The doctor's wife, though, through no great fault of her own but rather of her own education, remains a wide-eyed dreamer let loose in a candy store of sensuality, all too enamoured of the shiny toys she becomes addicted to to fully understand the trap she has let herself fall into. It's a trap that hasn't necessarily been set on purpose for her only; most of what happens in this Bovary derives from the judgmental strictures of 19th century patriarchal society, a rigid system where status makes the rules more than talent or personality. Chafing against the greyness surrounding her, Emma blooms with the quivering anticipation of the moment she will find herself elevated above her surroundings - but, with her hands tied, she must instead fall down ignominious chutes as someone who mistook a bright lamp for the sun and must be punished for her impudence.

     Ms. Barthes and Ms. Wasikowska are very good at contouring the elaborately spring-loaded traps Emma walks into; the actress is careful to not make Emma too much of a victim, though she is assuredly one as well, while making sure she is not a defenseless, powerless woman. Instead, she is painted as defiantly headstrong but utterly deluded, who in some way deserves what she has coming while begging the question - could it ever have been any other way? But Ms. Barthes is unable to make what surrounds Emma truly come to life. The moments where she gives herself away or receives her emotional comeuppance are handled with such restraint and care that they become inert, never truly scaling the heights of passion required to make Emma's fall all the more harrowing.

     We're left with Rhys Ifans' suave, almost oily merchant Lheureux as the "forked-tongue serpent" that tantalizes Emma with credit for her lush tastes as the perfect (if obvious) metaphor of the cynicism of cheap credit, and with a handsome film that is no catastrophe but doesn't really make the most out the multitudes contained in its origin story.

USA, Germany, Belgium, United Kingdom. France, 2014
118 minutes
Cast Mia Wasikowska, Rhys Ifans, Ezra Miller, Logan Marshall Green, Henry Lloyd-Hughes, Laura Carmichael, Olivier Gourmet, Paul Giamatti
Director Sophie Barthes; screenwriters Felipe Marino and Ms. Barthes from the novel by Gustave Flaubert, Madame Bovary; cinematographer Andrij Parekh (colour, widescreen); composers Evgueni Galperine and Sacha Galperine; designer Benoît Barouh; costumes Valérie Ranchoux and Christian Gasc; editor Mikkel E. G. Nielsen; producers Joe Neurauter, Mr. Marino, Ms. Barthes and Jaime Mateus-Tique; production companies Occupant Entertainment, A Company Filmproduktion, Left Field Ventures and Scope Pictures in association with Radiant Films International, Prescience Film Finance, VP Finance, Altus Media, Aden Films, Aleph Motion Pictures, Gem Films and Steel Fish Pictures
screened June 16th 2015, UCI El Corte Inglés 9, Lisbon, distributor press screening

Tuesday, June 23, 2015

Stray Dogs

Malaysian-Chinese director Tsai Ming Liang has said, more than once, that he sees himself more as a creator of images than as a storyteller - and the way his oeuvre has developed over the years has done nothing to disprove such an adage, with each new work moving further and further away from any sort of conventional landmarks. With Stray Dogs, his tenth feature, you get an almost plotless, often dialogue-free mood-piece stringing together a series of dazzling, self-contained long takes that seem to engulf any sort of momentum or development the film may have.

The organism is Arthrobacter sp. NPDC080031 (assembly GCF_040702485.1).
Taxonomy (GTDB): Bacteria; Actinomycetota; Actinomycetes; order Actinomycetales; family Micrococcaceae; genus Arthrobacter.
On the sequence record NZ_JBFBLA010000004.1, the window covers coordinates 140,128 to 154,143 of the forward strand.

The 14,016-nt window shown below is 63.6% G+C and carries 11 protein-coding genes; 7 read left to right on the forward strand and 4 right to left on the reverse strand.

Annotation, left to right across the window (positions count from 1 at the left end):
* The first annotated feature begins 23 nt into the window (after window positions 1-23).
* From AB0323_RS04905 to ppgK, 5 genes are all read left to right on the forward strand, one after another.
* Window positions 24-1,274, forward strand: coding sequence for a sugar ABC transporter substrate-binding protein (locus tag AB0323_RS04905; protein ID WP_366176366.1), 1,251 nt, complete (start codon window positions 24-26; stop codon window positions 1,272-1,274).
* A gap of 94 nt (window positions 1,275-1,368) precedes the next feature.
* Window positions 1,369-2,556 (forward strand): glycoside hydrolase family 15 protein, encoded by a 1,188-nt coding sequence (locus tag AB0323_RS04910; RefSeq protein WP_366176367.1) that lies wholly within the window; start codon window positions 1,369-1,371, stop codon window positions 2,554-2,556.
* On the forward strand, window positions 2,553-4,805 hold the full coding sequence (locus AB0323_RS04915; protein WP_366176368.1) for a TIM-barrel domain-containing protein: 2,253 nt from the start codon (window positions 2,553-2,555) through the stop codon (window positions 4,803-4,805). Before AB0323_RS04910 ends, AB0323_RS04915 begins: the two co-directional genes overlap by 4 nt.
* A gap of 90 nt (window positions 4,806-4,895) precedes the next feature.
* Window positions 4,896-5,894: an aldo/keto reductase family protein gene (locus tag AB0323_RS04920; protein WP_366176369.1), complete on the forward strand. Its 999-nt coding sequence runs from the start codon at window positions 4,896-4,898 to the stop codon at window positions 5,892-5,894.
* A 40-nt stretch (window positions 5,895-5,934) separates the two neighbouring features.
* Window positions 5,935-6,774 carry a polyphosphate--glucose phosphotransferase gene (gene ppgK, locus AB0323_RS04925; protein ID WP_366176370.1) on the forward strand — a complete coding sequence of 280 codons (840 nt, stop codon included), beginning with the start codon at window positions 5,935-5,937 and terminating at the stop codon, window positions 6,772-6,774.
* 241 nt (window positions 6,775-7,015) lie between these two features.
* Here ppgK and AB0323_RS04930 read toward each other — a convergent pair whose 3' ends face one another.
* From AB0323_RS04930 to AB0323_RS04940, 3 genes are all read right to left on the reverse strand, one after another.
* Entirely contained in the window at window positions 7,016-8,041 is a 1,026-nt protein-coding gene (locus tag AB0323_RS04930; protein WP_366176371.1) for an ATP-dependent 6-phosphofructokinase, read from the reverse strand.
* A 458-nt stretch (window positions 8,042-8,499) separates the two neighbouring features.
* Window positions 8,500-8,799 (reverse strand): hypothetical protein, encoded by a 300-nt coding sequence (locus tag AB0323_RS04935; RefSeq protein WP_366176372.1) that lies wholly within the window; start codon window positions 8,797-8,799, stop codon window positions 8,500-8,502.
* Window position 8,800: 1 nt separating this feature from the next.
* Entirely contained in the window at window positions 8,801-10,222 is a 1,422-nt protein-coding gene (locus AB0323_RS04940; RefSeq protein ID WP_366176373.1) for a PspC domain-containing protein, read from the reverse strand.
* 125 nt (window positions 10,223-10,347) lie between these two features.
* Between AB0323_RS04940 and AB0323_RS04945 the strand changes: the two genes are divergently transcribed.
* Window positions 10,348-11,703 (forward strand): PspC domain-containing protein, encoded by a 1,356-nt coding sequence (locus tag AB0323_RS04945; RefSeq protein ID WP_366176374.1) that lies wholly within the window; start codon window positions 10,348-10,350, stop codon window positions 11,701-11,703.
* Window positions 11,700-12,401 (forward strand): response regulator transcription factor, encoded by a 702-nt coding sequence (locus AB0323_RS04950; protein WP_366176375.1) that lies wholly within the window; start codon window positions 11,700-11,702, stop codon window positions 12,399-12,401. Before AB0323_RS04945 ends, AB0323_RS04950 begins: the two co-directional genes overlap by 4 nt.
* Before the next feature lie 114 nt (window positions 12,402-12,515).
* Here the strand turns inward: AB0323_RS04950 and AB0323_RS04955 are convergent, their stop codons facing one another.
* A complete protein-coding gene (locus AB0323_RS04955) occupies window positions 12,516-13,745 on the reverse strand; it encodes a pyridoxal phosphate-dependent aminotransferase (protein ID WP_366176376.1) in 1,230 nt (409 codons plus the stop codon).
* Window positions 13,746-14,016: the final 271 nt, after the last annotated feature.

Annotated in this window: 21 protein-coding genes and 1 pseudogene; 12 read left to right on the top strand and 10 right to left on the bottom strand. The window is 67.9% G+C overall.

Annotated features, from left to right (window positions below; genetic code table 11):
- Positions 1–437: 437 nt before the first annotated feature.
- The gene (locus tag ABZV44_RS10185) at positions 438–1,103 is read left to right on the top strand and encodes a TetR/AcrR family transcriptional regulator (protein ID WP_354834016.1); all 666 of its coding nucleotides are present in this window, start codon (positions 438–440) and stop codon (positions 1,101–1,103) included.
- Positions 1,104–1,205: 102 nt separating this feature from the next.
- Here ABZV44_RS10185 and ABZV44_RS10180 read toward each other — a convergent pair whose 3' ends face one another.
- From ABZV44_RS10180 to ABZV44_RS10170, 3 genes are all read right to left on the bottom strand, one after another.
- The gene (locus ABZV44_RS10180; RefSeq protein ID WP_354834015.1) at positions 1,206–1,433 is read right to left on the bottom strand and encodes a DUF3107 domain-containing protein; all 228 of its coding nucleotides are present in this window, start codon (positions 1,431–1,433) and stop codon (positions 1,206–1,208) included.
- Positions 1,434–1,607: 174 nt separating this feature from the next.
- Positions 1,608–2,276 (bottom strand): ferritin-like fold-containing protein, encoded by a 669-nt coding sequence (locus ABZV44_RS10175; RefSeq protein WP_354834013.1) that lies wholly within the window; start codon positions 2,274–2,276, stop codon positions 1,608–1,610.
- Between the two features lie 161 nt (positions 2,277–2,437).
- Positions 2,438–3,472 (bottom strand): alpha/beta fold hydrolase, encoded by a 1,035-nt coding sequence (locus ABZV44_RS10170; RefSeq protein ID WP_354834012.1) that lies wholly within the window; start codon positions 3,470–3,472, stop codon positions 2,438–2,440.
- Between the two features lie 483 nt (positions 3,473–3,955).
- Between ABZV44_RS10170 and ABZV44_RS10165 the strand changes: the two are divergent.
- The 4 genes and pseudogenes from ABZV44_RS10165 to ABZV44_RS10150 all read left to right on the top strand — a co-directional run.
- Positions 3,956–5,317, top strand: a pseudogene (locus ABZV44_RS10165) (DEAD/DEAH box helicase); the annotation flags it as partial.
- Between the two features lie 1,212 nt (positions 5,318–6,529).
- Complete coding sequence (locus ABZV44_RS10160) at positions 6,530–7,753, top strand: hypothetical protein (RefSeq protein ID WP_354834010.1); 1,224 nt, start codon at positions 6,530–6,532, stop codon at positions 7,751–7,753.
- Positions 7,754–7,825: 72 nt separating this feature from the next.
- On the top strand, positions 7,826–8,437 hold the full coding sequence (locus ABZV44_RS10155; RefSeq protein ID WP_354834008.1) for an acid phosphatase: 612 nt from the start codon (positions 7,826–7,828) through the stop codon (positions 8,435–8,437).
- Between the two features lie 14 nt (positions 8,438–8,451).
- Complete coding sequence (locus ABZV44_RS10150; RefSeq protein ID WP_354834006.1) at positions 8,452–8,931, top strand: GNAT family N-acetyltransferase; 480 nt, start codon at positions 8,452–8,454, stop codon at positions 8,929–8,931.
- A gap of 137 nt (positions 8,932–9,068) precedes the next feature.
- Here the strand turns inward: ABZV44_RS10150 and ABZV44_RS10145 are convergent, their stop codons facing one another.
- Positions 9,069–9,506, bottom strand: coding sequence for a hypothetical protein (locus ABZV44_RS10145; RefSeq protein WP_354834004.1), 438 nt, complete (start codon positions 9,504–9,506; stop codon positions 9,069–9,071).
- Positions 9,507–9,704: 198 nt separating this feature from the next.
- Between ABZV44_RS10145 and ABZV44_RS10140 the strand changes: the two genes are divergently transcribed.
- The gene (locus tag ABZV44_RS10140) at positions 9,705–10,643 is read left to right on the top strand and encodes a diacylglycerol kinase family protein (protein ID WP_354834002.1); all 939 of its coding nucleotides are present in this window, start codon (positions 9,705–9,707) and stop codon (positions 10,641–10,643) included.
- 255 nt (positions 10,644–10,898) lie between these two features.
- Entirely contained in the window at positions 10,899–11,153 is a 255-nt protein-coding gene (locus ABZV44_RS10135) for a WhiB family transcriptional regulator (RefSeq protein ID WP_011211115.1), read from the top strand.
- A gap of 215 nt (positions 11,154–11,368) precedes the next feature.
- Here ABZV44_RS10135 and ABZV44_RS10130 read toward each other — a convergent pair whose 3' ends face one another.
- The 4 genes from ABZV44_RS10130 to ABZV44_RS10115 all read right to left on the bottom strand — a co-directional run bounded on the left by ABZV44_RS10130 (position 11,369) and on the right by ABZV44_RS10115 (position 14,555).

Less of a traditional narrative than a series of evocative scenes involving the need for affection in a growingly impersonal world - a theme that has resonated throughout Mr. Tsai's career - Stray Dogs is a wonder to look at as much as, sadly, it is a challenge to sit through. His work was never that strong narratively to begin with, but somehow it seems as his attempts at creating feature-length pieces has taken a back seat to more mixed-media, experimental work such as the on-going series of Walker shorts whose latest example is the zen maturity of Journey to the West.

     The film's overarching concept of a destitute family man (played by Mr. Tsai's usual stand-in, Lee Kang Sheng) working as a human billboard to provide for his children in the absence of their mother could be construed as the reverse of the mysterious "walker" Mr. Lee plays in the parallel shorts: a man who struggles to move and stands still, lost in his own dreams of possibly recreating the nuclear family he let go of. The problem lies in the sense that Mr. Tsai's style isn't here to serve a narrative but to lead the viewer into a more rarified, sensory dimension that is constantly subtracting elements necessary to its full comprehension.

     It's closer in spirit to an art installation unfolding in time, divided very clearly into three acts, to which Mr. Tsai attributes a different female actress - the second, and longest act, is the one where the more recognisable narrative elements come together, with Stray Dogs eventually dissolving, in its final third, into a Lynchian Möbius strip of dreams and aspirations that demand total devotion from the viewer. Personally, I have my doubts that, at nearly two and a half hours, the cinema screen is the ideal place to watch it, but I could be wrong, and either way this is indeed a ravishing, exquisitely controlled visual experience.

Taiwan, France, 2013
136 minutes
Cast Lee Kang Sheng, Yang Kuei Mei, Lu Yi Ching, Chen Shiang Chyi, Lee Yi Cheng, Lee Yi Chieh, Wu Jin Kai
Director Tsai Ming Liang; screenwriters Tung Cheng Yu, Mr. Tsai and Peng Fei; cinematographers Liao Pen Jung and Sung Wen Zhong (colour, widescreen); art directors Masa Liu and Mr. Tsai; costumes Wang Chia Hui; editor Lei Zhen Qing; producers Vincent Wang and Mr. Lee; production companies Homegreen Films and JBA Production in association with House on Fire Productions and Urban Distribution International